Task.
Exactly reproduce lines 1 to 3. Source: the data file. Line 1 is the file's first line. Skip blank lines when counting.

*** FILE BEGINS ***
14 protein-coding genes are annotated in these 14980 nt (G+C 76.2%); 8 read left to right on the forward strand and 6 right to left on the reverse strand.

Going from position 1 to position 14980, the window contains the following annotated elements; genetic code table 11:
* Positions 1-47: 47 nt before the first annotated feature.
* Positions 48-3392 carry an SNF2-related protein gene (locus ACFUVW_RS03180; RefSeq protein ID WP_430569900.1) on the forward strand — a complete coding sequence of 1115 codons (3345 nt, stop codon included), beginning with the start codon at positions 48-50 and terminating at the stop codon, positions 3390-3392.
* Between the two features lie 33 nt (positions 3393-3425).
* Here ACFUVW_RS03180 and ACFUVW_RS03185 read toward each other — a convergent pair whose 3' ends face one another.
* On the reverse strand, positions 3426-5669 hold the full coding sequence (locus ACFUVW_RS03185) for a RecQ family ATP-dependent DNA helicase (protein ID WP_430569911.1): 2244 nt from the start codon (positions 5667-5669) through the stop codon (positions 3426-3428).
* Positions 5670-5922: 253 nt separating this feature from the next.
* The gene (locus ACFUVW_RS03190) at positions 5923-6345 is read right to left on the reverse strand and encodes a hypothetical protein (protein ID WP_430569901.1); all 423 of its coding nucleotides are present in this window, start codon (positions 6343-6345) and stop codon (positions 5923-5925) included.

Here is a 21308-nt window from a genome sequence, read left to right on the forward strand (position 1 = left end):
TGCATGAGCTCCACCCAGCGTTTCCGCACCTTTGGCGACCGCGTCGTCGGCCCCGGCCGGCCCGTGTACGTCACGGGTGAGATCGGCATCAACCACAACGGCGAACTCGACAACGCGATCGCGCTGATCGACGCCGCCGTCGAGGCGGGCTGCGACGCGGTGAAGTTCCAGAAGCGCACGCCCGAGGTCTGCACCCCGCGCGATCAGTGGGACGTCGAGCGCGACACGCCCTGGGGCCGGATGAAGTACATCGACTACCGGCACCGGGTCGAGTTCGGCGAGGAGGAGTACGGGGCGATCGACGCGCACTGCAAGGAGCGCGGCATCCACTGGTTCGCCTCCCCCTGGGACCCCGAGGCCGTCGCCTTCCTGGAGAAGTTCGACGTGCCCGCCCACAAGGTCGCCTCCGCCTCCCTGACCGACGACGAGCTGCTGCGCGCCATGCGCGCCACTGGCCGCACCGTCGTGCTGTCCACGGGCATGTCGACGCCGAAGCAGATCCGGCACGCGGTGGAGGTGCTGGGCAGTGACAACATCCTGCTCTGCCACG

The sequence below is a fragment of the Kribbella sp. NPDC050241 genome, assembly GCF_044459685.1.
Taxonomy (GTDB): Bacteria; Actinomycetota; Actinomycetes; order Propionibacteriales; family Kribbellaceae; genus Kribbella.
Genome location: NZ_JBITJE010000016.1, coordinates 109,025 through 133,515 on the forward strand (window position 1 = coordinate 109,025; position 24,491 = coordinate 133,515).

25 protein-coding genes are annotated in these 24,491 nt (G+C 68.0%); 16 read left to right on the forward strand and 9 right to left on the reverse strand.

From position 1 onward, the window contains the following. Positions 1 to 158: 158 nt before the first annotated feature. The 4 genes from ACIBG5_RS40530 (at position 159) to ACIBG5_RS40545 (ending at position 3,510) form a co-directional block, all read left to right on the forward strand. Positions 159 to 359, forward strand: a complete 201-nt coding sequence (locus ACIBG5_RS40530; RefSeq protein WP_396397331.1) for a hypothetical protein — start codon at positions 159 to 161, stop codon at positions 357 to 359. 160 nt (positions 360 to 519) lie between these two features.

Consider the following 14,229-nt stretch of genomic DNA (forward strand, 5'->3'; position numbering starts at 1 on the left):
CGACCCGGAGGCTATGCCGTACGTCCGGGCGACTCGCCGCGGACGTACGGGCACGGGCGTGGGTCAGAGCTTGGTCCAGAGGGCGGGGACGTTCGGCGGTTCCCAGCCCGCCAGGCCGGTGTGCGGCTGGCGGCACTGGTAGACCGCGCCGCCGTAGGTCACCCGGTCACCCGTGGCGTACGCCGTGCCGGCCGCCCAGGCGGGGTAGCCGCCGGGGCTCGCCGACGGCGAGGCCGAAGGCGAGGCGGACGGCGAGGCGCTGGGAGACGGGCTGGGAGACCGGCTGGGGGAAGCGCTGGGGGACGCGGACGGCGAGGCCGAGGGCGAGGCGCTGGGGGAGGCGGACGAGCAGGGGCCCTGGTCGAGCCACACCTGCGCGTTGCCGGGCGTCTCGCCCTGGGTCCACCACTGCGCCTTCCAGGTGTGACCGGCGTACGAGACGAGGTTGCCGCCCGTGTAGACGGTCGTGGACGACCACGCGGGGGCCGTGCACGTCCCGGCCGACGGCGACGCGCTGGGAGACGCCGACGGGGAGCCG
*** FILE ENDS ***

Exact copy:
14 protein-coding genes are annotated in these 14980 nt (G+C 76.2%); 8 read left to right on the forward strand and 6 right to left on the reverse strand.

Going from position 1 to position 14980, the window contains the following annotated elements; genetic code table 11:
* Positions 1-47: 47 nt before the first annotated feature.